I detested the Fender Precision bass when I was young. I hated the sound of it. Honky, burping, like breaking wind, sort of. My preference is in the Fender Jazz bass. Soo elegant, delicate and versatile. That P-bass could do just one thing: honk in a cardboard box manner.
Then one day, some ten years ago I decided I'd like the s.o.b. so I bought me one, a Mexican made, sunburst. The first thing I did was breaking the pots, so I changed them to real ones with barrel knobs. I started to fiddle around.
All of a sudden it came to me: I like it! I started to use the bass in all situations, from hard rock to jazz trio gigs.
Well, I sold it. After all, it was not the real deal, just a MiM. I got my hands on a 57 Classic P, also MiM. A beauty with maple neck, two tone sunburst and flatwound strings. I let that one go when I got my EUB. But I missed the honkin' thing in my arsenal.
Two years ago I picked up an American made black Precision with rosewood board, a 2006, I think. The former owner had it equipped with Seymour Duncan SPB-3 pickup. I got it cheap. Really cheap.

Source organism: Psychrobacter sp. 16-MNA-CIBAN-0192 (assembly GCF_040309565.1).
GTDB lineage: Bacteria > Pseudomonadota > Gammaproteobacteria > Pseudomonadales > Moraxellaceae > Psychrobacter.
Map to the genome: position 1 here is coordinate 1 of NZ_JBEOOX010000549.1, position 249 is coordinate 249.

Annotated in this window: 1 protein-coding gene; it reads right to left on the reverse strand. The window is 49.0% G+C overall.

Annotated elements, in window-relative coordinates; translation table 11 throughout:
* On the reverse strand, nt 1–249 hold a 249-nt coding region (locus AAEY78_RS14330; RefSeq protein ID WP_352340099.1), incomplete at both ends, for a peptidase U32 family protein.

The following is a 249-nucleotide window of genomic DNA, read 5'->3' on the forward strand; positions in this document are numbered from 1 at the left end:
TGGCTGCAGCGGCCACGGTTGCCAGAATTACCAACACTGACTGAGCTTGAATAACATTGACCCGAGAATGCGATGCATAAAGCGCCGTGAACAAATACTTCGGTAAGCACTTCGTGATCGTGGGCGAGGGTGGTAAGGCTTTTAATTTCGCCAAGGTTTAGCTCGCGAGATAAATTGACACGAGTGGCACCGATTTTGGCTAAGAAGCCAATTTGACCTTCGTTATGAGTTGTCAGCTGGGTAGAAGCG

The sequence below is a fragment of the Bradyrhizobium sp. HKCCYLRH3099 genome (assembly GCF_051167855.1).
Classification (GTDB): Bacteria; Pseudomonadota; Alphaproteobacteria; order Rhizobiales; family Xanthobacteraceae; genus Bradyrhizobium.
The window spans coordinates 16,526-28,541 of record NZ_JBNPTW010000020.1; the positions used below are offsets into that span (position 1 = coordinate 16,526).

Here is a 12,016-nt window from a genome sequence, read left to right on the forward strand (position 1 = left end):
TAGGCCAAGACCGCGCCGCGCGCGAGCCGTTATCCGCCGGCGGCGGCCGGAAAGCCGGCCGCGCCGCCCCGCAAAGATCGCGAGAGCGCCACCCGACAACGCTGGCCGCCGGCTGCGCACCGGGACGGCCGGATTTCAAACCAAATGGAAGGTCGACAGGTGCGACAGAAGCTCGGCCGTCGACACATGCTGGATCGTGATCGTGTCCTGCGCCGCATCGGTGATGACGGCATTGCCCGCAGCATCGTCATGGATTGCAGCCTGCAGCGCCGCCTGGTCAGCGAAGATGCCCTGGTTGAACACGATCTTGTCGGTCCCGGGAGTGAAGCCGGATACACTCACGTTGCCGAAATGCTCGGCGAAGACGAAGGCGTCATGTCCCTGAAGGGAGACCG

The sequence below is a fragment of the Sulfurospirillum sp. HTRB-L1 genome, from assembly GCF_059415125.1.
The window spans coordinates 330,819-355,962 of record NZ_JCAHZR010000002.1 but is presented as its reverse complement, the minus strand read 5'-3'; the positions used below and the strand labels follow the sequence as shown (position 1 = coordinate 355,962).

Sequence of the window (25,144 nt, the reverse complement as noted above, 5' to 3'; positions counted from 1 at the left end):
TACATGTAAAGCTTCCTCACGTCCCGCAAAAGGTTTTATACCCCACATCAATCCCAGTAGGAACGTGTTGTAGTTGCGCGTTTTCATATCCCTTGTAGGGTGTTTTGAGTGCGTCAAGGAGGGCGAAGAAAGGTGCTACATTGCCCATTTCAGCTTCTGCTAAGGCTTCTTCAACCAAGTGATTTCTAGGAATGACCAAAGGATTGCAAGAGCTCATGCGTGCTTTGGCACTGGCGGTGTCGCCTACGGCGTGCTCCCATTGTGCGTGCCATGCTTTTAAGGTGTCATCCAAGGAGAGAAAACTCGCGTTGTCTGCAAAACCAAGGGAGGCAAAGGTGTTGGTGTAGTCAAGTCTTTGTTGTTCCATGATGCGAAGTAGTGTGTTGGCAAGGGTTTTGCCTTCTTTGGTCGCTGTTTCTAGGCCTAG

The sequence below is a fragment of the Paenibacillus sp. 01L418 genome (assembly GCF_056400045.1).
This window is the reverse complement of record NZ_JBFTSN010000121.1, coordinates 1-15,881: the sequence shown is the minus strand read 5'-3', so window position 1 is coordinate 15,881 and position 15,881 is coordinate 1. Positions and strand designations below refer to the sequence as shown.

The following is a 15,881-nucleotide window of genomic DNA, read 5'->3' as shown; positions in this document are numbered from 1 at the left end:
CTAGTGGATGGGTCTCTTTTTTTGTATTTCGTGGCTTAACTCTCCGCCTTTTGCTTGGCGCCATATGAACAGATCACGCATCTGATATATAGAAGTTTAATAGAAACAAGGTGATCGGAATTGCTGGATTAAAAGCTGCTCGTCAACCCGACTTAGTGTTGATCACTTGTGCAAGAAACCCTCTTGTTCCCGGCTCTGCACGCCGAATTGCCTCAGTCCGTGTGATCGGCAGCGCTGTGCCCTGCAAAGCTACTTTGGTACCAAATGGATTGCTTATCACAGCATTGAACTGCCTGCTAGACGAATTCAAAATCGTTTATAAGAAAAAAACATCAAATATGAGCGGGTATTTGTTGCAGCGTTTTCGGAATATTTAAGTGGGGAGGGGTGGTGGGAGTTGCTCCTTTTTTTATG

It is a very good bass, the best P I've played. The acoustic tone in the bass is tremendous. I changed the tone pot to a Stellartone Tonestyler switch. The best I've done in light rebuilding. You get a firm solid tone all the way down to "non on", useful and playable over the whole register. This bass sounds good for everything.
I used to think a P-bass has one voice. That is still true, but you can articulate with that voice in so many ways, like "muted thump", double bass tone, ringin' grindin' rock tone, pick tone (I play pick tone without a pick in a special manner...) and a solid slap &pop tone.
I did some recordings yesterday in Audiodog's studio. This bass just sits in the mix like no other bass. Leo, you knew what you did with this one...